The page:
The Political Economy of Manufacturing Consent: Worker Training Policies Across Industrial Clusters in Turkey and Argentina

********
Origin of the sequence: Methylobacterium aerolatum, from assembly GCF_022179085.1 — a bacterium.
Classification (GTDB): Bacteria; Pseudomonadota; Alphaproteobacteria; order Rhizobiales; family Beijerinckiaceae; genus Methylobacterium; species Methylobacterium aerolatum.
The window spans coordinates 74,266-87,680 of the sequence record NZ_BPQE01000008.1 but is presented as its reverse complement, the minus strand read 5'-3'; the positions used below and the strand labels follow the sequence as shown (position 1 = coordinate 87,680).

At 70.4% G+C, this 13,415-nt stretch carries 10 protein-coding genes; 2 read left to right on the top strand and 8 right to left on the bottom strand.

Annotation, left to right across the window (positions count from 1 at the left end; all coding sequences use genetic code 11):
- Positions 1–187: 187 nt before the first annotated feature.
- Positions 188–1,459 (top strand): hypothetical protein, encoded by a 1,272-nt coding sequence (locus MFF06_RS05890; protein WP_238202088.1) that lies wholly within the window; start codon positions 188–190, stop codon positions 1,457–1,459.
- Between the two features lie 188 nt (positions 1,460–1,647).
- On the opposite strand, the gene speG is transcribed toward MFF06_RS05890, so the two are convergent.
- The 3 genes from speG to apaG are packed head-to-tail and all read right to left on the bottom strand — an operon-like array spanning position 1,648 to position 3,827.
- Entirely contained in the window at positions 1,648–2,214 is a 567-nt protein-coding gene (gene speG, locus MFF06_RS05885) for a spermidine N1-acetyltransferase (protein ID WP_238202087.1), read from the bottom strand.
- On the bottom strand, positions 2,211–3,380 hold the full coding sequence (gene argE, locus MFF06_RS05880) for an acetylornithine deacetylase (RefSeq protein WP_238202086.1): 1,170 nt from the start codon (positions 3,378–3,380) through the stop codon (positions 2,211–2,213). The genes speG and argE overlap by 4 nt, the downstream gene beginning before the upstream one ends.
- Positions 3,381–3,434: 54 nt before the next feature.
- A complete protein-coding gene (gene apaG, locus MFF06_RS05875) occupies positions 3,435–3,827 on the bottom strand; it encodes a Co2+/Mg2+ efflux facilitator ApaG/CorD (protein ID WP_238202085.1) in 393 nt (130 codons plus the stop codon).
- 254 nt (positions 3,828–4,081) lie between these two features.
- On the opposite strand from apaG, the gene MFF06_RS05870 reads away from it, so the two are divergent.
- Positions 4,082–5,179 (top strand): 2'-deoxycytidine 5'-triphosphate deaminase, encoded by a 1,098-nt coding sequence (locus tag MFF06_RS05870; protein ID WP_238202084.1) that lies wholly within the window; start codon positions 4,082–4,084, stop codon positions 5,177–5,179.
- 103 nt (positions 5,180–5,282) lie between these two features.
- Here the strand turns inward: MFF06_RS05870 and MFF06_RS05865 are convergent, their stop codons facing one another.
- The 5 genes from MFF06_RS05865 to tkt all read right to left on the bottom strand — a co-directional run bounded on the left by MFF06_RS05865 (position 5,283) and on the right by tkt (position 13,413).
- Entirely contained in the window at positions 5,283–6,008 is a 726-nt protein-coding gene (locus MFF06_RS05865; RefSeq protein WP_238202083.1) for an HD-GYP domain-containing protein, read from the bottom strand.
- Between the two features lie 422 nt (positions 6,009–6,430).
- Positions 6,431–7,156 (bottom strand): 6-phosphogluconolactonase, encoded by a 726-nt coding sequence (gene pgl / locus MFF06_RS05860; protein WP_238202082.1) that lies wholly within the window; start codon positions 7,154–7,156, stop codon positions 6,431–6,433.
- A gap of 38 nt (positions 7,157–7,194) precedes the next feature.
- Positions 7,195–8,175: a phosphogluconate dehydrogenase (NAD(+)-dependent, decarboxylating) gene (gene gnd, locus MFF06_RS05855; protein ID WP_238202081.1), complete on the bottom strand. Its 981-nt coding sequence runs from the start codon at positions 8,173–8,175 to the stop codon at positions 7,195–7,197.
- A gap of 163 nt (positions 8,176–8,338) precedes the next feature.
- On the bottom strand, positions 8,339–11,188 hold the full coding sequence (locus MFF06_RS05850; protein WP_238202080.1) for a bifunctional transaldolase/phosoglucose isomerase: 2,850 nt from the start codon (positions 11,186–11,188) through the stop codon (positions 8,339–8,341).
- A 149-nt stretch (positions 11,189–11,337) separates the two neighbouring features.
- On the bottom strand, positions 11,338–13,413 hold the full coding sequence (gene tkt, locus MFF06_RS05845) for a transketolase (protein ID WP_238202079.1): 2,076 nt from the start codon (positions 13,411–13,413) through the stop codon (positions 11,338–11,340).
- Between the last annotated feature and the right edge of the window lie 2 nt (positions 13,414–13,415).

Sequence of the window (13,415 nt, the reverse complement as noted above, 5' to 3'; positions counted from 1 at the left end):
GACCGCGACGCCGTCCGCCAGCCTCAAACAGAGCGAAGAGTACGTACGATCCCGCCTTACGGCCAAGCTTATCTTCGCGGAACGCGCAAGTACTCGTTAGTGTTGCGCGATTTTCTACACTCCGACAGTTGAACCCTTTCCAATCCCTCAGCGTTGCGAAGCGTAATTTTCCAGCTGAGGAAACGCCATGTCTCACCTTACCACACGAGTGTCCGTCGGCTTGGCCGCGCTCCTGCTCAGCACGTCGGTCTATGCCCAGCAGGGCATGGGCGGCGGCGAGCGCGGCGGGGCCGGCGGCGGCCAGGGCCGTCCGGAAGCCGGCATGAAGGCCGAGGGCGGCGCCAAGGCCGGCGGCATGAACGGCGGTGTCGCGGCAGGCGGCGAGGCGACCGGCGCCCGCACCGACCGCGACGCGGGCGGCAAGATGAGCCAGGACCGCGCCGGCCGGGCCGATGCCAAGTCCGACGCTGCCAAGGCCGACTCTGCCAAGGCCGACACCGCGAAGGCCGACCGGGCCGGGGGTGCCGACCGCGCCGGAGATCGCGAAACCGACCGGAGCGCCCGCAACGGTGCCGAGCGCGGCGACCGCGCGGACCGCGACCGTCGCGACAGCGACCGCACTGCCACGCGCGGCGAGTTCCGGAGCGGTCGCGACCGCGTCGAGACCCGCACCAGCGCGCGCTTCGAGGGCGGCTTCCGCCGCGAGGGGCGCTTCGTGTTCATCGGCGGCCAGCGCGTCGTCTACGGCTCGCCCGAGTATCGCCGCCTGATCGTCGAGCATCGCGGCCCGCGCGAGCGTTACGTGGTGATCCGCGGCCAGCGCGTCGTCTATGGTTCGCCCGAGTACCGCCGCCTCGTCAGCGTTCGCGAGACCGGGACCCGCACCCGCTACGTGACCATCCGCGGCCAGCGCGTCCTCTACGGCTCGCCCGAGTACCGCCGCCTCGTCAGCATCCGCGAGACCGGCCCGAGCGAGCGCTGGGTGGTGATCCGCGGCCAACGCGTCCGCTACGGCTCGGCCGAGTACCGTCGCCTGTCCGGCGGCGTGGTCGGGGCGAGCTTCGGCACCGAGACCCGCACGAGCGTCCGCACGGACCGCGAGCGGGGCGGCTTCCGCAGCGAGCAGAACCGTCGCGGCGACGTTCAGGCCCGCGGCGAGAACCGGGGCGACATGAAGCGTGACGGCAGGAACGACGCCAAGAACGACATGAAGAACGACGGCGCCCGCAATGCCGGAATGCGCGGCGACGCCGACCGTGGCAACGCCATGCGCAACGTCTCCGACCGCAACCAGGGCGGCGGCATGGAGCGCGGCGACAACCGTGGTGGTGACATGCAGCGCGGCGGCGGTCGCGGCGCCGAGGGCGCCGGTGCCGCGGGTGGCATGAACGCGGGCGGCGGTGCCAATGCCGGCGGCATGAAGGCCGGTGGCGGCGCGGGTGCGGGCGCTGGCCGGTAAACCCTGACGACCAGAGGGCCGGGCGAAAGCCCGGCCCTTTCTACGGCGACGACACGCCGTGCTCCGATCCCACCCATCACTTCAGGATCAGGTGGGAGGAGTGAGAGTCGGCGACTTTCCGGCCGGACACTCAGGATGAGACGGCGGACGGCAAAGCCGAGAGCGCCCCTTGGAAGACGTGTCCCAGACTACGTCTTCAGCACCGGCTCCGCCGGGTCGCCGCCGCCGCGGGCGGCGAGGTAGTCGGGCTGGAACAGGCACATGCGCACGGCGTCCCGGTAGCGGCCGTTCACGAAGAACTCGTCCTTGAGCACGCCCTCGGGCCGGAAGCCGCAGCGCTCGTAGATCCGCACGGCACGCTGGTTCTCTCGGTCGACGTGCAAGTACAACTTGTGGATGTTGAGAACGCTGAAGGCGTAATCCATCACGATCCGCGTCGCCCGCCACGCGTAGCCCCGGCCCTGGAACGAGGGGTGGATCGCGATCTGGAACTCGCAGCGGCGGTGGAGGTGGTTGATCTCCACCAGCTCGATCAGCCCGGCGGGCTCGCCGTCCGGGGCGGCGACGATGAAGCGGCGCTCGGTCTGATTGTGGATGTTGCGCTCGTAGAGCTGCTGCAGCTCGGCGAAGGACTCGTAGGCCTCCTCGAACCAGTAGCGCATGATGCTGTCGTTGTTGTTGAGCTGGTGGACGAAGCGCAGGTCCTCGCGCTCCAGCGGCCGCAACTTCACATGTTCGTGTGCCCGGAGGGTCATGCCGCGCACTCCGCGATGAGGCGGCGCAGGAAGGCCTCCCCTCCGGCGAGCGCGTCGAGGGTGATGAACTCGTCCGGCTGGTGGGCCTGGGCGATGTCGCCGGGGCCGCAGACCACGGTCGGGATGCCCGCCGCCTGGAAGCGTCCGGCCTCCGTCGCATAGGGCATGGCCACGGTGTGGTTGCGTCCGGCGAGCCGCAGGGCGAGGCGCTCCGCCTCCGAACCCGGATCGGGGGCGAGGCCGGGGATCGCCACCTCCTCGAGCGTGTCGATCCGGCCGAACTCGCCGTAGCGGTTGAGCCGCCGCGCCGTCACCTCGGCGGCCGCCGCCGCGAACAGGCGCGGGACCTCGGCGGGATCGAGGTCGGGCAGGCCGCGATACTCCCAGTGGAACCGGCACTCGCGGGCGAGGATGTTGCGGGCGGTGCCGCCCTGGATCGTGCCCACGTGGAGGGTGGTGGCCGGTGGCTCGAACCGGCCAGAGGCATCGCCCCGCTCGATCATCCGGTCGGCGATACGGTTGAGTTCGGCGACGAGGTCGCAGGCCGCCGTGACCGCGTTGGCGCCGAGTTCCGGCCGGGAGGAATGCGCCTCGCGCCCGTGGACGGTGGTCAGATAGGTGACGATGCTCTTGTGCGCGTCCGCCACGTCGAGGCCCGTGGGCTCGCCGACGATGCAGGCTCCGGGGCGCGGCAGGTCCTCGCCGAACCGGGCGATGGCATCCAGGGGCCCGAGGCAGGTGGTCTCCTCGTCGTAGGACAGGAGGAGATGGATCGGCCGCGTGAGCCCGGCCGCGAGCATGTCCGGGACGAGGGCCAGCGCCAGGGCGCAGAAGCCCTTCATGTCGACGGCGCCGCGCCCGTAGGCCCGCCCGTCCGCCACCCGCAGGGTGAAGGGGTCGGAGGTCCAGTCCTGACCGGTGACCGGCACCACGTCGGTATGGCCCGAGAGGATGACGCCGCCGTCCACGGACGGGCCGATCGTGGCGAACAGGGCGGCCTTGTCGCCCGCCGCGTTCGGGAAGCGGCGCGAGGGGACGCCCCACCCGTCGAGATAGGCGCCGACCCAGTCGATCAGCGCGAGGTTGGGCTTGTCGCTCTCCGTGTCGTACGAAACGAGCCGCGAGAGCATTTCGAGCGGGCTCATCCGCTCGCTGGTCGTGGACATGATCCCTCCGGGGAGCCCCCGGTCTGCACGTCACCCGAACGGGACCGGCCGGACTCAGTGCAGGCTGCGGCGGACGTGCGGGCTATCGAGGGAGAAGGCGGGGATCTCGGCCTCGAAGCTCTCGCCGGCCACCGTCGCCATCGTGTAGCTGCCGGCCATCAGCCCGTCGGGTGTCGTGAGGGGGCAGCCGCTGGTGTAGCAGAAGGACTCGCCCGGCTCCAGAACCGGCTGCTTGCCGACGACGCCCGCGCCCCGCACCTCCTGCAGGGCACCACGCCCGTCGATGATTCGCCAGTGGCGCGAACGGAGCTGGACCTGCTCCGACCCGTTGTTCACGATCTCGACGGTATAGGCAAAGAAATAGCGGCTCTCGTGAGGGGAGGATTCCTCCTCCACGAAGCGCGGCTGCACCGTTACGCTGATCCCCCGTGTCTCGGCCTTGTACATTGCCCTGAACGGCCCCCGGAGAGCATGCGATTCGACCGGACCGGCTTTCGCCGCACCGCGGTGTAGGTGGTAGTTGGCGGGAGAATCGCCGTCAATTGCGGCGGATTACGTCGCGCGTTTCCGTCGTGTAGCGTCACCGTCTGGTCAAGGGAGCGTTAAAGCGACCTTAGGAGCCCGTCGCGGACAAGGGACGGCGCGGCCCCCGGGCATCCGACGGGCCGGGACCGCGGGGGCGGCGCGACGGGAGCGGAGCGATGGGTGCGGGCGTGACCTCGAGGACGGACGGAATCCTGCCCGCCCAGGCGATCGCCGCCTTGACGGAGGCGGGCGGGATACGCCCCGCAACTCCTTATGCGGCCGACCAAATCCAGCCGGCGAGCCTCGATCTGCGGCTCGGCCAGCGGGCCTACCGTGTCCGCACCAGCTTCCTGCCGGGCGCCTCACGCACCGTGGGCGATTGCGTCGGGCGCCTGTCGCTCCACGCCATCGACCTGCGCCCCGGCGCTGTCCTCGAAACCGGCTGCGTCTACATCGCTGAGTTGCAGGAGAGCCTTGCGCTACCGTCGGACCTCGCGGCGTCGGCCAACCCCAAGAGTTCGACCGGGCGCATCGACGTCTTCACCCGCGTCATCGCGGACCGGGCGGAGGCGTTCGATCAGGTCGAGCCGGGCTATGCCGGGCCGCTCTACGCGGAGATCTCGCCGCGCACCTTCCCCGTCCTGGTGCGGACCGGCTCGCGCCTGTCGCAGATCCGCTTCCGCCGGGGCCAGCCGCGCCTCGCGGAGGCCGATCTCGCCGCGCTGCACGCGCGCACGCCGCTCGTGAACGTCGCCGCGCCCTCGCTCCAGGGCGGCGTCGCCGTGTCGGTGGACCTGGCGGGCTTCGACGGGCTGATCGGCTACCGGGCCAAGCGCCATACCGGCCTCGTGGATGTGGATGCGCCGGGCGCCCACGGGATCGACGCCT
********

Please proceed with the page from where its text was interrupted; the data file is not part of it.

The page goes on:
Over the past three decades, a growing number of studies found that production techniques inspired by new technologies have become the norm in automobile production, especially in the multinational companies. This paper highlights the political circumstances under which blue-collar consent for these practices comes about. Focusing on the immediate context that surrounds two different production zones of the same multinational company, I find that durable worker consent is engendered by a complex mechanism where local political entrepreneurs negotiate the power hierarchies between business and labor by relying on immaterial incentives. In doing so, the paper uses an innovative comparative technique by combining cross-regional, contextualized approach with the sub-national comparative method.